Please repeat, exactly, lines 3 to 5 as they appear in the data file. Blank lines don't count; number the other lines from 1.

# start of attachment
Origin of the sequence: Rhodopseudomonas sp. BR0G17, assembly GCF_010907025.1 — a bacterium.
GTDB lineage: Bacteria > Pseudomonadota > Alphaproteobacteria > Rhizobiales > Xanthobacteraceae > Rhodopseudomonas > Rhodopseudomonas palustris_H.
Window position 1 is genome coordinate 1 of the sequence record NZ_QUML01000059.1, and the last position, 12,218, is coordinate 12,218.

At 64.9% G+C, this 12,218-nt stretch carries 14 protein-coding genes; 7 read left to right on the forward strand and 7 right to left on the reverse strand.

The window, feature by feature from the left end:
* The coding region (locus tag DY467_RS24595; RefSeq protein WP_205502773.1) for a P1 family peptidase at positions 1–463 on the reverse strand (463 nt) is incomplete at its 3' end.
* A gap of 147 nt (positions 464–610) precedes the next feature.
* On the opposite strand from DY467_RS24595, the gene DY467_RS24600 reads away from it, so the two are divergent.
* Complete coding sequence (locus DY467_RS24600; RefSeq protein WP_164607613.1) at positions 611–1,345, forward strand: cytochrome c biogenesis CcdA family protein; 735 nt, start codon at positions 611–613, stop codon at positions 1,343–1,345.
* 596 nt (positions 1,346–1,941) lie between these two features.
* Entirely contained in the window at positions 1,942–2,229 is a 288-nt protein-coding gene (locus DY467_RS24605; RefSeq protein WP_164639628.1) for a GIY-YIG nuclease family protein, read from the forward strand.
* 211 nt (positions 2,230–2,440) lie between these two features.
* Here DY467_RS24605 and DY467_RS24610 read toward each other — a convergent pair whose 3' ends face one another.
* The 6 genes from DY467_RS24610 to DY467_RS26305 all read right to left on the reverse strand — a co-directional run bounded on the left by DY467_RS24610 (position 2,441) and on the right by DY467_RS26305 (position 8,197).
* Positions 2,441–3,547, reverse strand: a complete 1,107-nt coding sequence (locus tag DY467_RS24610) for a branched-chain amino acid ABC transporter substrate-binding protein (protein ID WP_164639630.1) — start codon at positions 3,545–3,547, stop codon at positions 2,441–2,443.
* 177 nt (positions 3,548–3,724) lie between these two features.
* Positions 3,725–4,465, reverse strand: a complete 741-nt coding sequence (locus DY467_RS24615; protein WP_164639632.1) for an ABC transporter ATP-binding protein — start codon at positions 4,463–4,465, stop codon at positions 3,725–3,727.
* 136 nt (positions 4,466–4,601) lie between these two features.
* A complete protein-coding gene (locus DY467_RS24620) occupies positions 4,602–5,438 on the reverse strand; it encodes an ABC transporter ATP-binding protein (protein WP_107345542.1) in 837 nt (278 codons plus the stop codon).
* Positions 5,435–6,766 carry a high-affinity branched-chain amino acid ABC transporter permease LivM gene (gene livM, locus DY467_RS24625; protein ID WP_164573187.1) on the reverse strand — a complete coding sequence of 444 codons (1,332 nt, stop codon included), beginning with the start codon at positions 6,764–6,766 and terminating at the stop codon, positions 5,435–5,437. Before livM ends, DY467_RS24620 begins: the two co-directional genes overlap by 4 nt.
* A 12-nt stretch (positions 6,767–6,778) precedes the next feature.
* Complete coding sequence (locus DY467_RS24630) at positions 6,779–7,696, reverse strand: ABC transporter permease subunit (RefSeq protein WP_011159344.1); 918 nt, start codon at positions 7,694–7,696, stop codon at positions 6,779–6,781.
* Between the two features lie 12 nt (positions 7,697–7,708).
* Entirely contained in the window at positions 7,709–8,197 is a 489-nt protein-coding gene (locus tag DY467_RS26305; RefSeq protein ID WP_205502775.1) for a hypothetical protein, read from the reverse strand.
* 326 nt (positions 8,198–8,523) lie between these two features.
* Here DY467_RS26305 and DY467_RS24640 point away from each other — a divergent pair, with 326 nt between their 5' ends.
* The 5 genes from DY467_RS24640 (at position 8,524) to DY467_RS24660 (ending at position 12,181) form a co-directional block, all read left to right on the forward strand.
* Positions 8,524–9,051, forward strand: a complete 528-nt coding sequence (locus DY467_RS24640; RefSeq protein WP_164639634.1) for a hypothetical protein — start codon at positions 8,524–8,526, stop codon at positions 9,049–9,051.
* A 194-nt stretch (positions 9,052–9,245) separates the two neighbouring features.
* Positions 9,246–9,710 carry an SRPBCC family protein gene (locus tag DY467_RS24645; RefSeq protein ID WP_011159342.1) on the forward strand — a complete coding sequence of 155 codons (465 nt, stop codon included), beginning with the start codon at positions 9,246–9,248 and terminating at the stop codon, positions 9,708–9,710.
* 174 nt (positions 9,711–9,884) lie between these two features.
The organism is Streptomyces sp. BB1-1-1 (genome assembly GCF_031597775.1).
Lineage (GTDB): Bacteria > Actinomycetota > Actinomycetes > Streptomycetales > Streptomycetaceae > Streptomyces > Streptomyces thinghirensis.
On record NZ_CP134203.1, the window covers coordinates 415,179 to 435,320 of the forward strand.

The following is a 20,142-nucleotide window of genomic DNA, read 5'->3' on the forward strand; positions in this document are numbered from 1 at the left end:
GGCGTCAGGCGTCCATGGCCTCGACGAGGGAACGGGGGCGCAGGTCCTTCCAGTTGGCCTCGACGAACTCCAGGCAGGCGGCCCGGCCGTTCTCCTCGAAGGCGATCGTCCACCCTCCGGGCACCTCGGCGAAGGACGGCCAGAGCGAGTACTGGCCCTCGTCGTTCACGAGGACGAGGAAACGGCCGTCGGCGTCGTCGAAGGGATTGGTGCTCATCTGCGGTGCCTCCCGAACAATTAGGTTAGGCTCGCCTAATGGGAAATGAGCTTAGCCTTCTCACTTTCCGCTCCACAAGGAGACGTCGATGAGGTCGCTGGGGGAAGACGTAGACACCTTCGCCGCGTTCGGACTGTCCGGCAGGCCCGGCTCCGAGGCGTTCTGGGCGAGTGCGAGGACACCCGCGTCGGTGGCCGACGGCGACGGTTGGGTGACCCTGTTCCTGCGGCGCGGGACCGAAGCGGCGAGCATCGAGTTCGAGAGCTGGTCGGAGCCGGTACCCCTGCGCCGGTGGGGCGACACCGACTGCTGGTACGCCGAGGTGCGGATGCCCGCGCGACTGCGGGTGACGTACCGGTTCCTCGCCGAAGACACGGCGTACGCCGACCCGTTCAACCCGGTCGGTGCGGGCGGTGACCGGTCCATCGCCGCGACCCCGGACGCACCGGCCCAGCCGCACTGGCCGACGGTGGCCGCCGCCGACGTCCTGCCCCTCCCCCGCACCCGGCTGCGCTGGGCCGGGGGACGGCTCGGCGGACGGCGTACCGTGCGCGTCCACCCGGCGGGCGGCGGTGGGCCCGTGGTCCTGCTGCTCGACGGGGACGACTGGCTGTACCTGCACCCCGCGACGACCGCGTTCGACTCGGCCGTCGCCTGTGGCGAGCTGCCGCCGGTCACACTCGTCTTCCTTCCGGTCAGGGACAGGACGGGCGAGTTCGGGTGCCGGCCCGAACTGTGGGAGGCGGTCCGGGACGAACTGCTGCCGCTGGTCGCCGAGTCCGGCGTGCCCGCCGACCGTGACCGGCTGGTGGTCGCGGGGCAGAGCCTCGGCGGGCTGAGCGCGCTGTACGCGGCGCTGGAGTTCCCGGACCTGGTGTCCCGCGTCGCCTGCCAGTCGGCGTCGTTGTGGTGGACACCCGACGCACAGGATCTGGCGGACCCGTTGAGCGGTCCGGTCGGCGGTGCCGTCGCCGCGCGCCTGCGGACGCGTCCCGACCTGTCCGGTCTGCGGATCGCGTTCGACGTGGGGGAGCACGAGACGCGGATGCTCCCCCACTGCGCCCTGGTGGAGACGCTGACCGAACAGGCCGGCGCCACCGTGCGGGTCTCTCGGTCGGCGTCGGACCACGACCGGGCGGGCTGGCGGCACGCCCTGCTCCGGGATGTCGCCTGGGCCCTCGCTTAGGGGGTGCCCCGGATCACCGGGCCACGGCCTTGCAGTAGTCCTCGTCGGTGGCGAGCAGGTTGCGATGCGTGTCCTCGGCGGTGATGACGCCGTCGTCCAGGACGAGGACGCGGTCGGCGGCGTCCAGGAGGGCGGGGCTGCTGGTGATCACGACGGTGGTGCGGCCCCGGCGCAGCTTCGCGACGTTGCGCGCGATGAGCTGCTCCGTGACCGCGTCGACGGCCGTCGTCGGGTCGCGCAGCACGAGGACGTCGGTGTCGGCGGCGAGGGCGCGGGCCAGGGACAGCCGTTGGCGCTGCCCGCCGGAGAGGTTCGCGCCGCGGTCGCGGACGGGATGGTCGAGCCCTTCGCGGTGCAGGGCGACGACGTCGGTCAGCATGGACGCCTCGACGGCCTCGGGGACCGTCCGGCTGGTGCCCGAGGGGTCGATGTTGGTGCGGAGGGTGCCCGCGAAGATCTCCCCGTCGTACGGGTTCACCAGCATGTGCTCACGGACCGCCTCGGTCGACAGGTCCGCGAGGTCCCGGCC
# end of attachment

Window position 1 is genome coordinate 1 of the sequence record NZ_QUML01000059.1, and the last position, 12,218, is coordinate 12,218.

At 64.9% G+C, this 12,218-nt stretch carries 14 protein-coding genes; 7 read left to right on the forward strand and 7 right to left on the reverse strand.

The window, feature by feature from the left end: